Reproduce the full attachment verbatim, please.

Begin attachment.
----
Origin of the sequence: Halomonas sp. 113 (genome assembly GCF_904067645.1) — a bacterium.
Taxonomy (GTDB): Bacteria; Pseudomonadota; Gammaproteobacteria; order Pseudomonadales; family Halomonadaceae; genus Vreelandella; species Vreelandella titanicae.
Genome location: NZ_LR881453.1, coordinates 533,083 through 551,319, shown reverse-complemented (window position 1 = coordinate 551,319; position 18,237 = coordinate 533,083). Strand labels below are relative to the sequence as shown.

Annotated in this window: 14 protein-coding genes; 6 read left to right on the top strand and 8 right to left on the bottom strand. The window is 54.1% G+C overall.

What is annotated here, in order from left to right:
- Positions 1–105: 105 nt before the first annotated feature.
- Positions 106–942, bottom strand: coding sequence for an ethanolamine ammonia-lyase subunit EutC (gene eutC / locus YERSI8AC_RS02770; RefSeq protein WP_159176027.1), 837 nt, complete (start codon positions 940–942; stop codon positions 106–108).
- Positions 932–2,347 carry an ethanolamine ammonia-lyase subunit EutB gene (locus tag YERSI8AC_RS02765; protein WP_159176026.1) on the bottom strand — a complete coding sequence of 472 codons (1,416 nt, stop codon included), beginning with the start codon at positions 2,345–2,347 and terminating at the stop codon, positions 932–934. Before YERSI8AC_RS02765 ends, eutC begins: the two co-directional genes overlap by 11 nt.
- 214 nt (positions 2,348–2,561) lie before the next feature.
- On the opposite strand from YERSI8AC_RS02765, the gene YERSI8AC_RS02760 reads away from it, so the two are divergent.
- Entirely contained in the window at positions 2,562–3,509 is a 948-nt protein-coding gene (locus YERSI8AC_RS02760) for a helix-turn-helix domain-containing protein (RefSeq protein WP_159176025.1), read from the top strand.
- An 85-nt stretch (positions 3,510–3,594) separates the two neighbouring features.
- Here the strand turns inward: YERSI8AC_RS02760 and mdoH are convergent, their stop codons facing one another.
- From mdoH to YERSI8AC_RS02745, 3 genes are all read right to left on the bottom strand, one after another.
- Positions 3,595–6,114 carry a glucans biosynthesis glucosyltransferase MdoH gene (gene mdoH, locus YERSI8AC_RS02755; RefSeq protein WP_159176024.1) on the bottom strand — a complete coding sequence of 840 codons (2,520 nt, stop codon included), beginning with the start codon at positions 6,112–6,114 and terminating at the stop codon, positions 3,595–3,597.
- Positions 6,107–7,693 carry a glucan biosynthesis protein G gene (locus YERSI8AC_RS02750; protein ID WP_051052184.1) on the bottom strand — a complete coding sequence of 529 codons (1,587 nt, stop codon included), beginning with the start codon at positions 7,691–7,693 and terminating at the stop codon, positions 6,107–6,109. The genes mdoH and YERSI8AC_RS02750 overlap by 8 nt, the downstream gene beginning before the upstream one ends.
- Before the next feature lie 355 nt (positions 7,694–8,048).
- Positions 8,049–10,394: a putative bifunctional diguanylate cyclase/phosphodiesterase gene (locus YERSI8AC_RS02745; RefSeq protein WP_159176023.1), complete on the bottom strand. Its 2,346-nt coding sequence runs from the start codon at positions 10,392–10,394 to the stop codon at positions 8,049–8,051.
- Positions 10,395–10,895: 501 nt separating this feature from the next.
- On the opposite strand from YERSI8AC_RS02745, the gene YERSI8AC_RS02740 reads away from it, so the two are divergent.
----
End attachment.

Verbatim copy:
Origin of the sequence: Halomonas sp. 113 (genome assembly GCF_904067645.1) — a bacterium.
Taxonomy (GTDB): Bacteria; Pseudomonadota; Gammaproteobacteria; order Pseudomonadales; family Halomonadaceae; genus Vreelandella; species Vreelandella titanicae.
Genome location: NZ_LR881453.1, coordinates 533,083 through 551,319, shown reverse-complemented (window position 1 = coordinate 551,319; position 18,237 = coordinate 533,083). Strand labels below are relative to the sequence as shown.

Annotated in this window: 14 protein-coding genes; 6 read left to right on the top strand and 8 right to left on the bottom strand. The window is 54.1% G+C overall.

What is annotated here, in order from left to right:
- Positions 1–105: 105 nt before the first annotated feature.
- Positions 106–942, bottom strand: coding sequence for an ethanolamine ammonia-lyase subunit EutC (gene eutC / locus YERSI8AC_RS02770; RefSeq protein WP_159176027.1), 837 nt, complete (start codon positions 940–942; stop codon positions 106–108).
- Positions 932–2,347 carry an ethanolamine ammonia-lyase subunit EutB gene (locus tag YERSI8AC_RS02765; protein WP_159176026.1) on the bottom strand — a complete coding sequence of 472 codons (1,416 nt, stop codon included), beginning with the start codon at positions 2,345–2,347 and terminating at the stop codon, positions 932–934. Before YERSI8AC_RS02765 ends, eutC begins: the two co-directional genes overlap by 11 nt.
- 214 nt (positions 2,348–2,561) lie before the next feature.
- On the opposite strand from YERSI8AC_RS02765, the gene YERSI8AC_RS02760 reads away from it, so the two are divergent.
- Entirely contained in the window at positions 2,562–3,509 is a 948-nt protein-coding gene (locus YERSI8AC_RS02760) for a helix-turn-helix domain-containing protein (RefSeq protein WP_159176025.1), read from the top strand.
- An 85-nt stretch (positions 3,510–3,594) separates the two neighbouring features.
- Here the strand turns inward: YERSI8AC_RS02760 and mdoH are convergent, their stop codons facing one another.
- From mdoH to YERSI8AC_RS02745, 3 genes are all read right to left on the bottom strand, one after another.
- Positions 3,595–6,114 carry a glucans biosynthesis glucosyltransferase MdoH gene (gene mdoH, locus YERSI8AC_RS02755; RefSeq protein WP_159176024.1) on the bottom strand — a complete coding sequence of 840 codons (2,520 nt, stop codon included), beginning with the start codon at positions 6,112–6,114 and terminating at the stop codon, positions 3,595–3,597.
- Positions 6,107–7,693 carry a glucan biosynthesis protein G gene (locus YERSI8AC_RS02750; protein ID WP_051052184.1) on the bottom strand — a complete coding sequence of 529 codons (1,587 nt, stop codon included), beginning with the start codon at positions 7,691–7,693 and terminating at the stop codon, positions 6,107–6,109. The genes mdoH and YERSI8AC_RS02750 overlap by 8 nt, the downstream gene beginning before the upstream one ends.
- Before the next feature lie 355 nt (positions 7,694–8,048).
- Positions 8,049–10,394: a putative bifunctional diguanylate cyclase/phosphodiesterase gene (locus YERSI8AC_RS02745; RefSeq protein WP_159176023.1), complete on the bottom strand. Its 2,346-nt coding sequence runs from the start codon at positions 10,392–10,394 to the stop codon at positions 8,049–8,051.
- Positions 10,395–10,895: 501 nt separating this feature from the next.
- On the opposite strand from YERSI8AC_RS02745, the gene YERSI8AC_RS02740 reads away from it, so the two are divergent.